Firefighter learns colon cancer has been linked to Ground Zero - 13 WTHR Indianapolis

Firefighter learns colon cancer has been linked to Ground Zero

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Greg Hess volunteered at Ground Zero after the 9/11 attacks. Greg Hess volunteered at Ground Zero after the 9/11 attacks.
Hess has learned his cancer likely developed from his time at the World Trade Center site. Hess has learned his cancer likely developed from his time at the World Trade Center site.
Hess, 56, works as a firefighter and paramedic at Station 42. Hess, 56, works as a firefighter and paramedic at Station 42.
INDIANAPOLIS -

A local volunteer at Ground Zero says he has just learned he is a victim of the 9/11 attacks.

Greg Hess says playing in an over-50 softball league is partly exercise, but the camaraderie is what keeps him coming back. It's like rapport at the firehouse, where he has served 31 years as a paramedic and firefighter.

"He's seen a lot, he's done a lot," said firefighter Larry Rak.

Twenty-four hours after planes hit the World Trade Center, Hess, now 56, was one of 62 members of Indiana Task Force One en route to help. They worked in the rubble for eight days.

"If it happened again, I would go back again in a heartbeat. I was proud to be there. It forever changed my life," Hess said.

Unfortunately, it also changed his health.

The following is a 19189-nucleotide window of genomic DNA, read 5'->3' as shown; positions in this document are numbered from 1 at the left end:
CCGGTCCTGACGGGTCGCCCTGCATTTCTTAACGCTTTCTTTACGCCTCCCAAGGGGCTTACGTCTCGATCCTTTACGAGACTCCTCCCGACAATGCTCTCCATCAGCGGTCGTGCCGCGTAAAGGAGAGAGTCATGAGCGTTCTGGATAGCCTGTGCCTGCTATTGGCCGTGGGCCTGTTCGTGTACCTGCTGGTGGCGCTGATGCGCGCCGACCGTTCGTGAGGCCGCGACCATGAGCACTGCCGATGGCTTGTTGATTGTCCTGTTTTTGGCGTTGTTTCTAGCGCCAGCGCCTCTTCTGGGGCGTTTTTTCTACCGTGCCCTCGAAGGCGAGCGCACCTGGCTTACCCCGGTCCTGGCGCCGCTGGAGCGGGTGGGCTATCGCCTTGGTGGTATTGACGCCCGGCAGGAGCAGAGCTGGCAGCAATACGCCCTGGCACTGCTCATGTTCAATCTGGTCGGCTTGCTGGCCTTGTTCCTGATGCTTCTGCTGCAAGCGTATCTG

"I was diagnosed with stage 3 colon cancer a little after five years from returning from Ground Zero and you would think most would be inhalation, but they have since found out that there have been 56 kinds of cancer attributed to rescuers who were at Ground Zero," Hess said.

He recently received a letter from the World Trade Center health program, confirming his colon cancer was a health condition covered for treatment benefits.

"They ruled that I have now been diagnosed as a victim of 9/11," Hess said.

"I guess it's kind of good news, you have some sort of explanation. It's bittersweet," said St. Vincent Oncologist Dr. Jenelle Miller. "A lot of bad exposures were down there."

Miller sent Hess's medical records to the federal government and says the ruling is based on illness incidence rates, not specific agents.

"Sometimes, just exposures in our system, in our bloodstream, they get to other places in the body and they can increase the risk of their cancers," Miller said.

For Hess, it is at least an answer as to why and 100 percent financial coverage if his cancer comes back.

But Hess hasn't been waiting around for the news. As he recovered, he led the effort to build the 9/11 memorial downtown.

"It will be around a long time after I am gone," he said.

Hess now works at Station 42. He says he wore the specialized particulate masks with canisters while he worked at Ground Zero.

Miller released Hess after he was five-years cancer free but says this new news means he is at higher risk for a whole list of other cancers and she now believes he should be monitored more closely.

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